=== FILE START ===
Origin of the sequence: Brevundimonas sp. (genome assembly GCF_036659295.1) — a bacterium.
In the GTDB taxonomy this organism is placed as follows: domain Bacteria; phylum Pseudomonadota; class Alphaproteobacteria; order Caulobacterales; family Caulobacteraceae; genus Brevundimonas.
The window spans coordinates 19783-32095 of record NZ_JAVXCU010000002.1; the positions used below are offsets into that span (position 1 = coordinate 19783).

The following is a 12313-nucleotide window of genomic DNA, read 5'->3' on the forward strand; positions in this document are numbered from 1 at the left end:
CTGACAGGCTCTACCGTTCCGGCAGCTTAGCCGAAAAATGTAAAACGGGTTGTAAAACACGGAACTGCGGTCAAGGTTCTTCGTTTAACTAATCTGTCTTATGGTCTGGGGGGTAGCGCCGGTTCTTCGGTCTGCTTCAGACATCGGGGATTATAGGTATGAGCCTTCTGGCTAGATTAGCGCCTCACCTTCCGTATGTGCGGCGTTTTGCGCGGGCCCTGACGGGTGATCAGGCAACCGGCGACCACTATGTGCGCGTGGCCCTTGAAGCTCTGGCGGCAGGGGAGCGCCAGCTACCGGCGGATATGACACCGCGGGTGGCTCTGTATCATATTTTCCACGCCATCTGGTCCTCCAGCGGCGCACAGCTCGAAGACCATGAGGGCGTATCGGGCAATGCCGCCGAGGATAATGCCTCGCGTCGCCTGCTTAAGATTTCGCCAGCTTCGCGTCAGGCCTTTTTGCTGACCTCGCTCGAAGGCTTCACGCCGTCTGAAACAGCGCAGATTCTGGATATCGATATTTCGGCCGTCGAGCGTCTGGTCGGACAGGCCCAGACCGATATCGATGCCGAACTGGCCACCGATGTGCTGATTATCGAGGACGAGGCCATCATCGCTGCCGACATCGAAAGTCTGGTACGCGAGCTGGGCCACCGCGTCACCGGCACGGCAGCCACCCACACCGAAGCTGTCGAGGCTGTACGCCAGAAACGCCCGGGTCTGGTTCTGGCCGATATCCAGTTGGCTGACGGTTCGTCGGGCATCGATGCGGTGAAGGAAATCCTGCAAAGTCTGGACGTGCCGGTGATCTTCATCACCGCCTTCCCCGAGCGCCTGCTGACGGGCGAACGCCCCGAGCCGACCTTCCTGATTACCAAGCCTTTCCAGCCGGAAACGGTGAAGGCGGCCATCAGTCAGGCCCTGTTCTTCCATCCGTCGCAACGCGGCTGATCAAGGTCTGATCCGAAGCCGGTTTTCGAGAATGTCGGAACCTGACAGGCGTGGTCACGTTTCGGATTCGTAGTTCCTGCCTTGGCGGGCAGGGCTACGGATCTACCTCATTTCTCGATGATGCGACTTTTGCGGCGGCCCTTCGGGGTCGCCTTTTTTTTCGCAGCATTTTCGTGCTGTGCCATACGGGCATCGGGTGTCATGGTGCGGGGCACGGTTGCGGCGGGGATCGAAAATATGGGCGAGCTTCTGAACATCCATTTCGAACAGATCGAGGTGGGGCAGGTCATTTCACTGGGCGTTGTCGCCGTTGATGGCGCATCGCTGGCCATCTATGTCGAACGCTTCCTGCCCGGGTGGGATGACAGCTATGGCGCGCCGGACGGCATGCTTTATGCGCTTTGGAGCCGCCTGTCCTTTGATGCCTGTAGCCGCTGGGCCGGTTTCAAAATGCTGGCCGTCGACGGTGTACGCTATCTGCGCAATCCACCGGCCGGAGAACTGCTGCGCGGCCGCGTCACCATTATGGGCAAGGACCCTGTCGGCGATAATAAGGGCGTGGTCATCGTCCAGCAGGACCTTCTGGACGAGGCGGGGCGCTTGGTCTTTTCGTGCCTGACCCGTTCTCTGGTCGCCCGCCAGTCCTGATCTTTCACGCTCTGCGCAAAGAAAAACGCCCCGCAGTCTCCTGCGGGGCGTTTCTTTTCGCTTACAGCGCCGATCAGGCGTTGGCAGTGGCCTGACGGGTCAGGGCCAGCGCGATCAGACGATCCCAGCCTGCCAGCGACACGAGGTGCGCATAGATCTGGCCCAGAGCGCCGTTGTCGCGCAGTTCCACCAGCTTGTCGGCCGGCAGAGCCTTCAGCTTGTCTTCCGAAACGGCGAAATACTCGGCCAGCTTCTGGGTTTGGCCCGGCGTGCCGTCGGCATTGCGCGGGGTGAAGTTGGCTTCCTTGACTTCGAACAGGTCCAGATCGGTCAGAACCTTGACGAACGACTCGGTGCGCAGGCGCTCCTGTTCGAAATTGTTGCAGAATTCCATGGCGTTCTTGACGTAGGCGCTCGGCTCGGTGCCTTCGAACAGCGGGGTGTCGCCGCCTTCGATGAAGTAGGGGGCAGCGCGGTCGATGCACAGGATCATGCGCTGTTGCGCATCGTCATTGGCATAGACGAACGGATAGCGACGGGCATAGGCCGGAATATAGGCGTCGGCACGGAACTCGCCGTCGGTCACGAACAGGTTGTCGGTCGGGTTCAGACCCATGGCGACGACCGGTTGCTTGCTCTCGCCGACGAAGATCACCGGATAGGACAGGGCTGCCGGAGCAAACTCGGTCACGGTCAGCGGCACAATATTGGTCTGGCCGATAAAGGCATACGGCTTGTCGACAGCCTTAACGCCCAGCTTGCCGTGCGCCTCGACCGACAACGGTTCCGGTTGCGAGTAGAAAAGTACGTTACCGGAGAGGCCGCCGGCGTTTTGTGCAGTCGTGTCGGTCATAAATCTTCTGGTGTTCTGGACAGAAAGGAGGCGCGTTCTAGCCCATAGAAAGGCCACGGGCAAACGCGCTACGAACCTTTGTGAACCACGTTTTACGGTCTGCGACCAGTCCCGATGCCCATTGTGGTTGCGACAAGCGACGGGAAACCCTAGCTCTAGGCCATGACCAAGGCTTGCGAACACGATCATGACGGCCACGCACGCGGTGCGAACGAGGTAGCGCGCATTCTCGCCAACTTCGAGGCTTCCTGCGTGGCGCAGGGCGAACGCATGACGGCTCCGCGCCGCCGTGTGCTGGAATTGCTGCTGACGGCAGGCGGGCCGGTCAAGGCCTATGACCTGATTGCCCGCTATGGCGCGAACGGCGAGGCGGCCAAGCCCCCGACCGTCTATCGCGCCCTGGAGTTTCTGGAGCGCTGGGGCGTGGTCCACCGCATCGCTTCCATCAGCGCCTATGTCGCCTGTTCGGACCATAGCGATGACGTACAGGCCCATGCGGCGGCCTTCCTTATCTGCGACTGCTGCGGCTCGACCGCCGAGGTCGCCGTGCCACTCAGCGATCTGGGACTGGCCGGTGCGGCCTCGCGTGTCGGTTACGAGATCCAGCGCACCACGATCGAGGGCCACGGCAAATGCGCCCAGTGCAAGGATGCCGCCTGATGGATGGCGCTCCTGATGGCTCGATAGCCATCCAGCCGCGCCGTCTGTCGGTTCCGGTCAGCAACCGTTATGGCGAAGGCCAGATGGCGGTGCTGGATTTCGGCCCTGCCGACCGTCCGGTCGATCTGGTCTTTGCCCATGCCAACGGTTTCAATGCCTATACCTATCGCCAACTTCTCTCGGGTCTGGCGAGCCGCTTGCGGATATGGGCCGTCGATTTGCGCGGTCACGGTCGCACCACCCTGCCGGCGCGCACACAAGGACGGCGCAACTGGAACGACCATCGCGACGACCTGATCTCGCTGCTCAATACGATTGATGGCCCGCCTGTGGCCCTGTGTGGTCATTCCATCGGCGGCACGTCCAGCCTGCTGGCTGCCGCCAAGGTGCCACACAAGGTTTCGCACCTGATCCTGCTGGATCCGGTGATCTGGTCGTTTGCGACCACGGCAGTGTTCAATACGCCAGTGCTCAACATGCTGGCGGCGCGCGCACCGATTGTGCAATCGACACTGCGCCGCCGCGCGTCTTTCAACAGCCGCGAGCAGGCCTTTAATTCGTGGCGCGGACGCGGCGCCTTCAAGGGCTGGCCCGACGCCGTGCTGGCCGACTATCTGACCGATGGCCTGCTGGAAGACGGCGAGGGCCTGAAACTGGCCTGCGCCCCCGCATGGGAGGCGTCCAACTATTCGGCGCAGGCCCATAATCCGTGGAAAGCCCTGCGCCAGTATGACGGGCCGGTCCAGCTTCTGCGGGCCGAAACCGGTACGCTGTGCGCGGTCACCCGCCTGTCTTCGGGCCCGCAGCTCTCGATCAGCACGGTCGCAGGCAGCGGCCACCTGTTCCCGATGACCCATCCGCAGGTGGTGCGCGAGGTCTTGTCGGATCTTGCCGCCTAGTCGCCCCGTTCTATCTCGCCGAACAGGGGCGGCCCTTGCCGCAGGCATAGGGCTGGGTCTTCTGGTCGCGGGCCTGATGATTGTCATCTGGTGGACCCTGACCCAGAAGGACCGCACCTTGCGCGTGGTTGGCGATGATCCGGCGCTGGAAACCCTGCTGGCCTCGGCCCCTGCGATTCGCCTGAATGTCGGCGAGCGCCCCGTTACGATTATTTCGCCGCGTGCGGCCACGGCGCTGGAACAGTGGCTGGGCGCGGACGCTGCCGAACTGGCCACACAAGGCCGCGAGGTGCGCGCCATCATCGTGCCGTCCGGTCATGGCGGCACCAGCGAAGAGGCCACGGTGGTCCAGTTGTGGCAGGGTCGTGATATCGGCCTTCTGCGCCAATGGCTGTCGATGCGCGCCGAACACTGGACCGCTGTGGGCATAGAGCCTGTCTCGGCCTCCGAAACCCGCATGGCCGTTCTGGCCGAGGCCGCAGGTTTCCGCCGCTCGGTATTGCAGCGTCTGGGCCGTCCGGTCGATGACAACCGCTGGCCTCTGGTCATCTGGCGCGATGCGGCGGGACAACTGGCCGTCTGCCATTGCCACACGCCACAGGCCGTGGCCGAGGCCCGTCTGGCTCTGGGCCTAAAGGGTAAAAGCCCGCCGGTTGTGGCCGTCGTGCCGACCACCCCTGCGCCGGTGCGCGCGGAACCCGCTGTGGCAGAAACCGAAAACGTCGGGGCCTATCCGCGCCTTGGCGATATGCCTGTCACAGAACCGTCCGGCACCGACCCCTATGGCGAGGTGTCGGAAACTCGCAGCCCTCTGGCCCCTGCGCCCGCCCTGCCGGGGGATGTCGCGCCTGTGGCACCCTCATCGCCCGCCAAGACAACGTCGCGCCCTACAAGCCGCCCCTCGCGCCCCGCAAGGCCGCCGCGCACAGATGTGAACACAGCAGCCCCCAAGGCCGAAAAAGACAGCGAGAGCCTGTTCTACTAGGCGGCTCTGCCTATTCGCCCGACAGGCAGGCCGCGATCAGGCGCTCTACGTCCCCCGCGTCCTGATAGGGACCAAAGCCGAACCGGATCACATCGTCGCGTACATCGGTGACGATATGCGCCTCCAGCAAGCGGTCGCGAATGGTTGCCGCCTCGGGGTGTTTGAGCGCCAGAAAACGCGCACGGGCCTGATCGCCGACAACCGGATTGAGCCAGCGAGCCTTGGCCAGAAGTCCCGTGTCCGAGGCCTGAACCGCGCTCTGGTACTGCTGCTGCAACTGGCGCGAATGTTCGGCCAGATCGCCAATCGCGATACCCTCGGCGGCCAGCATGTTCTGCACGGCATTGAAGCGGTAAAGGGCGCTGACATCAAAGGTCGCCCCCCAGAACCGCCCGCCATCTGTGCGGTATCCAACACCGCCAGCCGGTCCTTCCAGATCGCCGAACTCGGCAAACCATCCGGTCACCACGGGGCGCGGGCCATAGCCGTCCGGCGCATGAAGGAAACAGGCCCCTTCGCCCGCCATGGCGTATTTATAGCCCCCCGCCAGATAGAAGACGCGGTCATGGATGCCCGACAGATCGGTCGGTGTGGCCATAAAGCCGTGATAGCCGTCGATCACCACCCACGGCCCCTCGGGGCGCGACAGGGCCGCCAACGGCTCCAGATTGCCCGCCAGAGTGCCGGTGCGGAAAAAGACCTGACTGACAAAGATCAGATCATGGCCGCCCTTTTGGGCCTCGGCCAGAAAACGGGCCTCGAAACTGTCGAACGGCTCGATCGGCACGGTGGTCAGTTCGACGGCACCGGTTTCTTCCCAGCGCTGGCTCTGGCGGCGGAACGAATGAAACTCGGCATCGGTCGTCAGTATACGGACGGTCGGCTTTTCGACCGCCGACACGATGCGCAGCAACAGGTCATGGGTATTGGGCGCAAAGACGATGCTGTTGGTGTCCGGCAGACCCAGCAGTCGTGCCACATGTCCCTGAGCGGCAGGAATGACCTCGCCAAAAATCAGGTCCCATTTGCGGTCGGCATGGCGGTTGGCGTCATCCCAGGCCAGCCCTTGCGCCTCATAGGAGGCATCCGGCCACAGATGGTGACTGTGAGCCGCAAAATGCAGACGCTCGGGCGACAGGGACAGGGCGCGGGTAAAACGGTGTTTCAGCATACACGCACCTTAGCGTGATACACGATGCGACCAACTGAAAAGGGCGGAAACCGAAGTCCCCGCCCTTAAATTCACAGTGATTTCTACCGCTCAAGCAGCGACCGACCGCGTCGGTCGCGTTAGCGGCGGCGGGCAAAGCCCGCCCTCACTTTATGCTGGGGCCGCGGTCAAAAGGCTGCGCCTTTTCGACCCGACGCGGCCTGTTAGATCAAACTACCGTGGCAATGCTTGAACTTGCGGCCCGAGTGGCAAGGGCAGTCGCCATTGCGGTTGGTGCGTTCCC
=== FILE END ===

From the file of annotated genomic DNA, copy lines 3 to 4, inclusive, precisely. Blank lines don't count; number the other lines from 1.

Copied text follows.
The window spans coordinates 19783-32095 of record NZ_JAVXCU010000002.1; the positions used below are offsets into that span (position 1 = coordinate 19783).

The following is a 12313-nucleotide window of genomic DNA, read 5'->3' on the forward strand; positions in this document are numbered from 1 at the left end: